Most recently, we have tried to tease apart the contribution of segmental and suprasegmental information to the perception of foreign accent (Lammers, 2010, honors thesis).This study examined the relative impact of segmentals and suprasegmentals on accentedness, comprehensibility, and intelligibility. Two English and two Korean speakers recorded 40 sentences from the CID Everyday Sentences list. These sentences were then manipulated by combining the segmentals from one speaker with the suprasegmentals (specifically pitch contour and duration) of another speaker. Four versions of each sentence were created: one English control, one Korean control, and two Korean-English combinations (one with Korean suprasegmentals and English segmentals and the other with English suprasegmentals and Korean segmentals). These sentences were presented to 40 native English speakers who transcribed the sentences for intelligibility and rated their comprehensibility and accentedness. The study found that segmentals have a significant effect on accentedness, comprehensibility, and intelligibility. Suprasegmentals only had a significant effect on intelligibility. Therefore, it seems that native speakers rely on segmentals when determining how accented and comprehensible non-native speech is.
In terms of on-line processing, we investigated the effects of accentedness and phonetic inventory on word recognition (McCall 2001, honors thesis; Sereno, McCall, Jongman, Dijkstra, and Van Heuven, 2002; Jongman and Wade, 2007). Forty undergraduates from the University of Kansas participated in a lexical decision task in which both native English and Dutch-accented English stimuli were used. A group of 40 Dutch college students were tested with the same materials at the University of Nijmegen in The Netherlands. The phonetic make-up was manipulated such that half of the stimuli consisted of phonemes that were unique to English and the other half consisted of phonemes that were common between English and Dutch. A nonword condition was included for control purposes.
Results for the reaction time data revealed a significant Listener by Speaker interaction Post-hoc tests revealed that, as expected, American listeners respond significantly faster to native English speech than to Dutch-accented speech. In contrast, the Dutch listeners showed the opposite pattern, with significantly faster reaction times to the Dutch-accented speech. A similar significant interaction was also found for the error data. American listeners made significantly more errors on the Dutch-accented speech than on the native speech while no difference is observed across native and non-native speech for the Dutch listeners. It seems that in a speeded lexical decision task, American listeners preferred the native speech while the Dutch listeners preferred their own Dutch-accented variety.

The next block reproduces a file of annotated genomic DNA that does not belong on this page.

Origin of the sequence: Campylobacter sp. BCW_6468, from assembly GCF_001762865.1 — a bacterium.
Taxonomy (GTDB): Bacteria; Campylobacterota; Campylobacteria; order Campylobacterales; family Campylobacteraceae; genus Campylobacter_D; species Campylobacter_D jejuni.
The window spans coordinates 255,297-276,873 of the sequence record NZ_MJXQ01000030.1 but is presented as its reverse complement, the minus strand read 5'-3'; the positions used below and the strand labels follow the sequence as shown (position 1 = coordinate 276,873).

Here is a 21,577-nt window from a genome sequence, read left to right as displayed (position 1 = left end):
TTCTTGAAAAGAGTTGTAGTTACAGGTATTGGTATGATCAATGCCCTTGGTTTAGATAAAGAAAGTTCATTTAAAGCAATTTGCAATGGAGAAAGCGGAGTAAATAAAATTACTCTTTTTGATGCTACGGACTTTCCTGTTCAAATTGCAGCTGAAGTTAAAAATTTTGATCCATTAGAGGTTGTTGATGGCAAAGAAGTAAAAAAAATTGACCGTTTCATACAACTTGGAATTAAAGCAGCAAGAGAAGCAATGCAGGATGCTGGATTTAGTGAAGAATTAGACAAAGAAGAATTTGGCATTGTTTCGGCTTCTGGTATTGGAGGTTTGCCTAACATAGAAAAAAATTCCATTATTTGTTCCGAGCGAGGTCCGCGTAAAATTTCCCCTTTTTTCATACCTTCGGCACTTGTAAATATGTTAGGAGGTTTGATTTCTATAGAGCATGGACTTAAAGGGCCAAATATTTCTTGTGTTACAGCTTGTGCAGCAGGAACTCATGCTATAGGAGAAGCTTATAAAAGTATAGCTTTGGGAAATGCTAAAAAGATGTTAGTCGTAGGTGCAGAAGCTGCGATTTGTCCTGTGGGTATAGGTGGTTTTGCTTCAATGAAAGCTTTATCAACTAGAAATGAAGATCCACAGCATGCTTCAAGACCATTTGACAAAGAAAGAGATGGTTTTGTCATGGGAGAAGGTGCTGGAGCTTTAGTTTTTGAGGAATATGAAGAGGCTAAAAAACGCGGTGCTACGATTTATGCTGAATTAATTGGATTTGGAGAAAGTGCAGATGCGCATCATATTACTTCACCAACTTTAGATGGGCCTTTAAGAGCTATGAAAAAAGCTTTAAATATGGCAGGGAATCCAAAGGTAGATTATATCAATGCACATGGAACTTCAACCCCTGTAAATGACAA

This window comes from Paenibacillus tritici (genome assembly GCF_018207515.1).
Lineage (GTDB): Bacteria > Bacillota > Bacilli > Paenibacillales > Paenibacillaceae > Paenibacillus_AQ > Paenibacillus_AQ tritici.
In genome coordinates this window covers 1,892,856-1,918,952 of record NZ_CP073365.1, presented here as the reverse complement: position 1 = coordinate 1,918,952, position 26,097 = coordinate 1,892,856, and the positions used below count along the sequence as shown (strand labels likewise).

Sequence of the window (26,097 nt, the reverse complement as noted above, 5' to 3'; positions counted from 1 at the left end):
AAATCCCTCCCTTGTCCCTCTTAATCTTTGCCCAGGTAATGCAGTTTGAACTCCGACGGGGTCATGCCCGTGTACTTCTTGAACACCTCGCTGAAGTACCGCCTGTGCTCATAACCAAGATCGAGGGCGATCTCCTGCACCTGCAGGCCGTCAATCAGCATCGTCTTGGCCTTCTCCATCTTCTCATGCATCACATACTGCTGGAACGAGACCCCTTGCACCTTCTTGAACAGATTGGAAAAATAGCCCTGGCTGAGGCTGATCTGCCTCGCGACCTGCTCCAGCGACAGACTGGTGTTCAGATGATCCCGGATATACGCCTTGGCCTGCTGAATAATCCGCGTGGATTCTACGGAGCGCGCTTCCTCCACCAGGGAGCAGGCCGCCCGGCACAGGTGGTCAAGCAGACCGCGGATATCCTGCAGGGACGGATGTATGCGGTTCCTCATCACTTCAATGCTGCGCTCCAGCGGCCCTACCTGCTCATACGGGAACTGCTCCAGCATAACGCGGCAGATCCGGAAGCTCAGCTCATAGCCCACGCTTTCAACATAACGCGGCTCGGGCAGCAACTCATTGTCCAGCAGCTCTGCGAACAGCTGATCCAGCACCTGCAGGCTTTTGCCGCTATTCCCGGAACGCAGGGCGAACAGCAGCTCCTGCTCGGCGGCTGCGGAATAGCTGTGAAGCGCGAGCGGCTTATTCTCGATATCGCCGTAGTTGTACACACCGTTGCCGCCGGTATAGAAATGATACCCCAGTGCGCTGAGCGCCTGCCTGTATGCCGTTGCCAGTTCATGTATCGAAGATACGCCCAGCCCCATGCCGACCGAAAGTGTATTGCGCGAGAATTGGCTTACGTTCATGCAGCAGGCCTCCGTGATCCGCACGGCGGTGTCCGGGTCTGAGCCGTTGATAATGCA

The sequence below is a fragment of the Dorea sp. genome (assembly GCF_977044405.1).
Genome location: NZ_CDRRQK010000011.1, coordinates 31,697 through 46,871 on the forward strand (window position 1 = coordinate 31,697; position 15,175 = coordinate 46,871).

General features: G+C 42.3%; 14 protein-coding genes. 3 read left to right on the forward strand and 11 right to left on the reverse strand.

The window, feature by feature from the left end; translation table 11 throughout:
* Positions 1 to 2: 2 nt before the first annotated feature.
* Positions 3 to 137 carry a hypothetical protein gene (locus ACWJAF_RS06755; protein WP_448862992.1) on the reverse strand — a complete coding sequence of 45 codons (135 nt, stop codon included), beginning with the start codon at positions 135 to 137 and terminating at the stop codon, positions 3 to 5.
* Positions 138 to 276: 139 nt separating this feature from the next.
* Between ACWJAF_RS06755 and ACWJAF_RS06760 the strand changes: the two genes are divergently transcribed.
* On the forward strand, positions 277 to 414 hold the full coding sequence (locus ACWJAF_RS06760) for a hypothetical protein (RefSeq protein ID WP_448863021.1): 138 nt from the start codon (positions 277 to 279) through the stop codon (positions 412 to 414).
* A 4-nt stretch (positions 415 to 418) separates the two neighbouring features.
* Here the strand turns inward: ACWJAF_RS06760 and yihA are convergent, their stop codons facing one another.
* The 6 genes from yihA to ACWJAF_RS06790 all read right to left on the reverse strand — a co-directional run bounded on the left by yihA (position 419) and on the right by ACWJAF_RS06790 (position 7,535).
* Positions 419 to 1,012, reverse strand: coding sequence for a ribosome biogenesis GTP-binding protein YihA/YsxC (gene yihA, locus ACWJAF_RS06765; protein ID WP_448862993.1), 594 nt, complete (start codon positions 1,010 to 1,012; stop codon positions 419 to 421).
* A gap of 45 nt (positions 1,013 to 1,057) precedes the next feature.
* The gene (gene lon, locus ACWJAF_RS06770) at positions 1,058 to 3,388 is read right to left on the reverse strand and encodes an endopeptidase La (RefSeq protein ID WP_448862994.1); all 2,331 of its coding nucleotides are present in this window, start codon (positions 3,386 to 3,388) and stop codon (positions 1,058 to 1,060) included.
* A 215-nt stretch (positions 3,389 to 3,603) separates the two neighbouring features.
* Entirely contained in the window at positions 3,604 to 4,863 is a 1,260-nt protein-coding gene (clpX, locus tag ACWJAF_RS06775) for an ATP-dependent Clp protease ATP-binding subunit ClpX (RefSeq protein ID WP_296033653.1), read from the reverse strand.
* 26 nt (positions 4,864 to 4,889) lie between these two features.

A second set of results involves the contrast between stimuli containing common versus unique phonemes. When listening to native English, American listeners did not make any distinction between common and unique phoneme stimuli, neither in terms of reaction time nor error rate. This should not come as a surprise since this common/unique distinction is of course meaningless to monolingual English speakers. However, when American listeners hear Dutch-accented speech, they make significantly more errors on unique phoneme stimuli than on common-phoneme stimuli. The unique-phoneme accented stimuli, as heard by the native listeners, resulted in many more errors.
A different pattern obtains for the Dutch listeners listening to Dutch-accented speech: Unlike the Americans, they have comparable reaction times and error rates for unique phoneme stimuli and common phoneme stimuli. The Dutch do not seem to be hindered by the accented unique stimuli. However, when the Dutch listeners listen to native English, a difference between common and unique phonemes shows up in terms of reaction time. The Dutch listeners have more trouble with the unique than with the common phoneme stimuli when produced by a native speaker: they respond more slowly to the unique phoneme stimuli. Presumably, this reflects the fact that the native English stimuli with unique phonemes mismatch the Dutch listeners’ internal representations for those sounds.